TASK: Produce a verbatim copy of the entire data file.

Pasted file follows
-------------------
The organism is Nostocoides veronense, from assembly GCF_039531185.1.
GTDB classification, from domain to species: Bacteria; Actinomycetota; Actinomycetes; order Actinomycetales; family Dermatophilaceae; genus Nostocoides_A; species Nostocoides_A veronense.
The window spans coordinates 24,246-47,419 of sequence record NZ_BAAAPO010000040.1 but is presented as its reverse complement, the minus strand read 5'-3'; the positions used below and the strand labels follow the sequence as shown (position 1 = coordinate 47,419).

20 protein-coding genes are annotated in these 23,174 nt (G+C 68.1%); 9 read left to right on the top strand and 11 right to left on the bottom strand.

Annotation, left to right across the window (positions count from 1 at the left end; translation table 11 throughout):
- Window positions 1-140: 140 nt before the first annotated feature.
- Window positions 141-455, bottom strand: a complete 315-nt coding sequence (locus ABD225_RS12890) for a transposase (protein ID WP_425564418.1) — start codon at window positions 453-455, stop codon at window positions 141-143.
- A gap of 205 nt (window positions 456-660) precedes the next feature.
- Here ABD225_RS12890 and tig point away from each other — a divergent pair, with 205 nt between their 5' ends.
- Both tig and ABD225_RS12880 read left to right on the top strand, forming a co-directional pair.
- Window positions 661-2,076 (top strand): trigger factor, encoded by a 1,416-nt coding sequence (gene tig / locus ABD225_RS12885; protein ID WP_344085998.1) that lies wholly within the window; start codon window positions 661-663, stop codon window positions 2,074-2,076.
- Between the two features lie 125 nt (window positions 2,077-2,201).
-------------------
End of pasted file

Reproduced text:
The organism is Nostocoides veronense, from assembly GCF_039531185.1.
GTDB classification, from domain to species: Bacteria; Actinomycetota; Actinomycetes; order Actinomycetales; family Dermatophilaceae; genus Nostocoides_A; species Nostocoides_A veronense.
The window spans coordinates 24,246-47,419 of sequence record NZ_BAAAPO010000040.1 but is presented as its reverse complement, the minus strand read 5'-3'; the positions used below and the strand labels follow the sequence as shown (position 1 = coordinate 47,419).

20 protein-coding genes are annotated in these 23,174 nt (G+C 68.1%); 9 read left to right on the top strand and 11 right to left on the bottom strand.

Annotation, left to right across the window (positions count from 1 at the left end; translation table 11 throughout):
- Window positions 1-140: 140 nt before the first annotated feature.
- Window positions 141-455, bottom strand: a complete 315-nt coding sequence (locus ABD225_RS12890) for a transposase (protein ID WP_425564418.1) — start codon at window positions 453-455, stop codon at window positions 141-143.
- A gap of 205 nt (window positions 456-660) precedes the next feature.
- Here ABD225_RS12890 and tig point away from each other — a divergent pair, with 205 nt between their 5' ends.
- Both tig and ABD225_RS12880 read left to right on the top strand, forming a co-directional pair.
- Window positions 661-2,076 (top strand): trigger factor, encoded by a 1,416-nt coding sequence (gene tig / locus ABD225_RS12885; protein ID WP_344085998.1) that lies wholly within the window; start codon window positions 661-663, stop codon window positions 2,074-2,076.
- Between the two features lie 125 nt (window positions 2,077-2,201).